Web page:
Deborah Rose writes: “this episode rose above the material. The energy monster was meh, though the way the heroes resolved it was sensible. Loved that Teyla saw what the others took a long time to grasp. Loved the comedy in the episode, especially Sheppard’s evil delight in having shot at McKay. Loved McKay’s growth, in stepping out to be the hero, even knowing the high probability of death. Handled less adroitly, this whole episode would have reeked. But cast and production managed to put together something that was worth watching, and even rewatching.”
Answer: Uh, you appear to be contradicting yourself here. You start off by stating the episode rose above the material (the implication here is “the script) and compliment the cast and production, but everything you lauded (“Loved that Teyla saw what the others took a long time to grasp. Loved the comedy in the episode, especially Sheppard’s evil delight in having shot at McKay. Loved McKay’s growth, in stepping out to be the hero, even knowing the high probability of death.”) was actually scripted.
majorsal writes: “Answer: True. If she enjoys Atlantis and wants to check out SG-1, I’ll probably start with season 9.
you’ve got to be kidding. to me, that’s the *worst* season of the entire sg1 run! come on, joe, let her see the golden and BEST of this series!”
Answer: As I said, if I sat her down to watch SG-1’s first season, she’d probably excuse herself and then secretly hop on the first plane back to Japan. That was a rocky first season with some very rough visual effects.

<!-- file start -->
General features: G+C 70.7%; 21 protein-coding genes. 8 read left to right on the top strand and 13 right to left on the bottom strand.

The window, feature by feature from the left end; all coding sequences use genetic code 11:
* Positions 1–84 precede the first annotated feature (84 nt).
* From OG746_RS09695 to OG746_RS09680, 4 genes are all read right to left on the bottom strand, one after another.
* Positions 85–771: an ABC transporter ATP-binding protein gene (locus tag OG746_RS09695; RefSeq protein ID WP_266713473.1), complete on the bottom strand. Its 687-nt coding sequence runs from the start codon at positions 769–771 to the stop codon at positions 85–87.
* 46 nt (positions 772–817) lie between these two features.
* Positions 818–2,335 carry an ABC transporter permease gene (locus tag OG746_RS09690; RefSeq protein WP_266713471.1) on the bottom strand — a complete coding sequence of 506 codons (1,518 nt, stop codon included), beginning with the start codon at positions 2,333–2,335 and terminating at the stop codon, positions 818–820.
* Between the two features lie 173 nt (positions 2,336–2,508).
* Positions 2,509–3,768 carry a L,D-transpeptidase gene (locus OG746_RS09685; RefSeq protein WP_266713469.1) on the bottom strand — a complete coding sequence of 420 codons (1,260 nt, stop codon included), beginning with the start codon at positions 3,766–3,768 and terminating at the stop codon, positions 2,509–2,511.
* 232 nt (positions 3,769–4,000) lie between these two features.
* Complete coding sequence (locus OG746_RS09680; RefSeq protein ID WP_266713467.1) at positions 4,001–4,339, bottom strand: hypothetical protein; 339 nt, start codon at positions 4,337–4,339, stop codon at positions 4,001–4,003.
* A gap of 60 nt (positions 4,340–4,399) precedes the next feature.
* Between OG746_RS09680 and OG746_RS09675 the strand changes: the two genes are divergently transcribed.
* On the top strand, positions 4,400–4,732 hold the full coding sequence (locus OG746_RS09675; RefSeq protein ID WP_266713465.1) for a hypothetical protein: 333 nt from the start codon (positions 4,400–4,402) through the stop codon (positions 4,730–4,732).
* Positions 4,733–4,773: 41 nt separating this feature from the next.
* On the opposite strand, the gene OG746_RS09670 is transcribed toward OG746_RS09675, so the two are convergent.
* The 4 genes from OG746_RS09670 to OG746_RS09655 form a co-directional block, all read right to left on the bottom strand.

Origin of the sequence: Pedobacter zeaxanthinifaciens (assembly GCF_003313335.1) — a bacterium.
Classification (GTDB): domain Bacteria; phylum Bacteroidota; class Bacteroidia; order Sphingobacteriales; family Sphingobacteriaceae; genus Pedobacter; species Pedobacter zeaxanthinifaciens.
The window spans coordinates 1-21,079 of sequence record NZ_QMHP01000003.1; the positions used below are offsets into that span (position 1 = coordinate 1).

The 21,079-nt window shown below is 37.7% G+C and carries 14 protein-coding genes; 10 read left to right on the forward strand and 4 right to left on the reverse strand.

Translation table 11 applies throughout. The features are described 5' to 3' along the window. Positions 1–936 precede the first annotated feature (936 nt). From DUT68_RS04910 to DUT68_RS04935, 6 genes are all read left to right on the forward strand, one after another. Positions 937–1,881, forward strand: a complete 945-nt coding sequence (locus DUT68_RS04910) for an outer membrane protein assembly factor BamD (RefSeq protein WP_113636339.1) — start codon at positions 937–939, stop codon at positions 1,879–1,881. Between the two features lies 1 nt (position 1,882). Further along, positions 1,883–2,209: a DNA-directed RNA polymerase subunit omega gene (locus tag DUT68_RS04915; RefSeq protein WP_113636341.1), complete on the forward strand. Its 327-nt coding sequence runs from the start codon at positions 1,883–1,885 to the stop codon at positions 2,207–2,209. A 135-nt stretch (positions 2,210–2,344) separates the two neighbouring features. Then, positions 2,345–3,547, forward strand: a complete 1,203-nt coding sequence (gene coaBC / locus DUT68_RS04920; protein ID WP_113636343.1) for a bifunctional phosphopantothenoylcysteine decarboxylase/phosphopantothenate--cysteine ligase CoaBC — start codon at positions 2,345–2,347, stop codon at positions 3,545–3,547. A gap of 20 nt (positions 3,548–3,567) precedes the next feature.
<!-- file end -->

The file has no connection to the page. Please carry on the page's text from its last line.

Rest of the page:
kabra writes: “We’re commenting on Hide and Seek, correct?? I am a little puzzled by the “force field” that McKay wears. He can pick up,physically wrap his hands around the the coffee mug, but he can not drink from it. How is that?”
Answer: Yes, a very unique force field that doesn’t allow foreign matter to enter the body (i.e. food and drink) with the exception of air. I’ve always wondered about the reverse.
arctic goddess writes: “I also loved McKay’s general hypochondria with fears that he was dying from all sorts of innocuous issues. Who came up with these very interesting personality quirks? Do writers add that to the script, then it is approved or not approved by the producer?”
Answer: On Stargate, the writers WERE the producers, so the steps to approval were very short. McKay’s personality quirks were scripted and developed by Robert Cooper and Brad Wright who based these quirks on certain individuals they worked with in the past.
Randomness writes: “Realistically do you think the Athosians could have settled on Atlantis over the long term? Naturally as the expedition was relatively new to the city, do you think there was some concern that they may press something/do something that may cause trouble(Even accidently), that could have made the team think that perhaps while they get to grips with the city and its functions that the Athosians would be better off elsewhere?”
Answer: Sure, I think that the Athosians could have proven themselves capable enough. But I suspect they would have been no less annoying.
Today’s entry is dedicated to blog regular 2cats. Happy belated birthday!!!